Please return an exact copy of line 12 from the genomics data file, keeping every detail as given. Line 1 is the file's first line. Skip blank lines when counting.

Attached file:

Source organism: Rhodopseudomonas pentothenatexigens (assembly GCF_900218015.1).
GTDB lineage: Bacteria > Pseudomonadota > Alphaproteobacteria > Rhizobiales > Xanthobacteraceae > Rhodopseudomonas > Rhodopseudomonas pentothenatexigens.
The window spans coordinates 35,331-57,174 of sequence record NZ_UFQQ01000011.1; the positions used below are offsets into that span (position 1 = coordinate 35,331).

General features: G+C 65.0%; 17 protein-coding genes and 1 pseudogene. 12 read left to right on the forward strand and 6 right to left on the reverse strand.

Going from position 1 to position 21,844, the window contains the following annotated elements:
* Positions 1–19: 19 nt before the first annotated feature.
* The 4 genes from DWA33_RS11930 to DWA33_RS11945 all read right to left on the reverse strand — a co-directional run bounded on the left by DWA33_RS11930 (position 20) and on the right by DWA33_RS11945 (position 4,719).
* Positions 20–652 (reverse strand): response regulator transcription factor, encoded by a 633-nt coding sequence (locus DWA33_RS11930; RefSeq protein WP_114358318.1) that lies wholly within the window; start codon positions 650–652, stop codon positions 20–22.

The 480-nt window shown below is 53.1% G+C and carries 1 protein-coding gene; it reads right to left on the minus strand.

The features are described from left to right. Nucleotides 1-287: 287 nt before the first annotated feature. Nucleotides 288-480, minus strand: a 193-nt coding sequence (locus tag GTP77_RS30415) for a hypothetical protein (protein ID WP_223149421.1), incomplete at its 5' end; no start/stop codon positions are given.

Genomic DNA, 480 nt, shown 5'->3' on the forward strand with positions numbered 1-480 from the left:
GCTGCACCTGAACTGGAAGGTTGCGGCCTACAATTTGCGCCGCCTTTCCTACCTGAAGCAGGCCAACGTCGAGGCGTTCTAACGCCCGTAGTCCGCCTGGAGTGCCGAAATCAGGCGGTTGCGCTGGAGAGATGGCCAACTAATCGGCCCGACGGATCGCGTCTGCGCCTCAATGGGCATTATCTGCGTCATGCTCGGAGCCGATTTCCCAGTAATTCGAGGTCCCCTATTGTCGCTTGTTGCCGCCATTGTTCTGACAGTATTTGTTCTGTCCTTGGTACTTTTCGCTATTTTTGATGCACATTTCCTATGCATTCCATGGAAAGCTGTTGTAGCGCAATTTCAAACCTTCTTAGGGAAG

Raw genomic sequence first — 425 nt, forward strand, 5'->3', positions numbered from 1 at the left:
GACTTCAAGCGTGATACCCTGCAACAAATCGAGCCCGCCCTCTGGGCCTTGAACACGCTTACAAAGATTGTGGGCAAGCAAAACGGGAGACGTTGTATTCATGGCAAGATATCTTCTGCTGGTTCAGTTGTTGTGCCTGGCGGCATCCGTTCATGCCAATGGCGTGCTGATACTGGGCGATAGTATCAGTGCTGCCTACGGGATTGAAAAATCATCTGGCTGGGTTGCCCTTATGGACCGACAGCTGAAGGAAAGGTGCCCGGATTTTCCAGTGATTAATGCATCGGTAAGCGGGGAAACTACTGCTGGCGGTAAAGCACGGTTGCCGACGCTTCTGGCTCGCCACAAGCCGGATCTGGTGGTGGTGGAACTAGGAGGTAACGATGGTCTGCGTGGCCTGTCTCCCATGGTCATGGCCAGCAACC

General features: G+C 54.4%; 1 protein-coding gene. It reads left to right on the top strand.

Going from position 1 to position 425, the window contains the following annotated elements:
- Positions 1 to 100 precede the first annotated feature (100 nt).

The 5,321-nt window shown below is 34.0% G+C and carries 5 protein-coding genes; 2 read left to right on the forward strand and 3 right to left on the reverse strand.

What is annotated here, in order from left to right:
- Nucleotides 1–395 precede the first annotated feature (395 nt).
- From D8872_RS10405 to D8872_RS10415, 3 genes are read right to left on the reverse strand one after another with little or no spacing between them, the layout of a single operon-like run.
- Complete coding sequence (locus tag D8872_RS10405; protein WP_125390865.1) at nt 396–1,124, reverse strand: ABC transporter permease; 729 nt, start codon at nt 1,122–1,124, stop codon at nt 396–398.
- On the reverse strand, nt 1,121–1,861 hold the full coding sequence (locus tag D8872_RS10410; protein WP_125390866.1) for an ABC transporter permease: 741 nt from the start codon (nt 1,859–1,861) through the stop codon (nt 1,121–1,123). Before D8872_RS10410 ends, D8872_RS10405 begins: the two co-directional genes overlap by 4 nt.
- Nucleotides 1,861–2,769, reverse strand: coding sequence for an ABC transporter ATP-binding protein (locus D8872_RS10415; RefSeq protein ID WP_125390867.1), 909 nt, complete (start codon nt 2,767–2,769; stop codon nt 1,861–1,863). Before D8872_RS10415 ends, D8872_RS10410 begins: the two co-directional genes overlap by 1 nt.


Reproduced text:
GCTGCACCTGAACTGGAAGGTTGCGGCCTACAATTTGCGCCGCCTTTCCTACCTGAAGCAGGCCAACGTCGAGGCGTTCTAACGCCCGTAGTCCGCCTGGAGTGCCGAAATCAGGCGGTTGCGCTGGAGAGATGGCCAACTAATCGGCCCGACGGATCGCGTCTGCGCCTCAATGGGCATTATCTGCGTCATGCTCGGAGCCGATTTCCCAGTAATTCGAGGTCCCCTATTGTCGCTTGTTGCCGCCATTGTTCTGACAGTATTTGTTCTGTCCTTGGTACTTTTCGCTATTTTTGATGCACATTTCCTATGCATTCCATGGAAAGCTGTTGTAGCGCAATTTCAAACCTTCTTAGGGAAG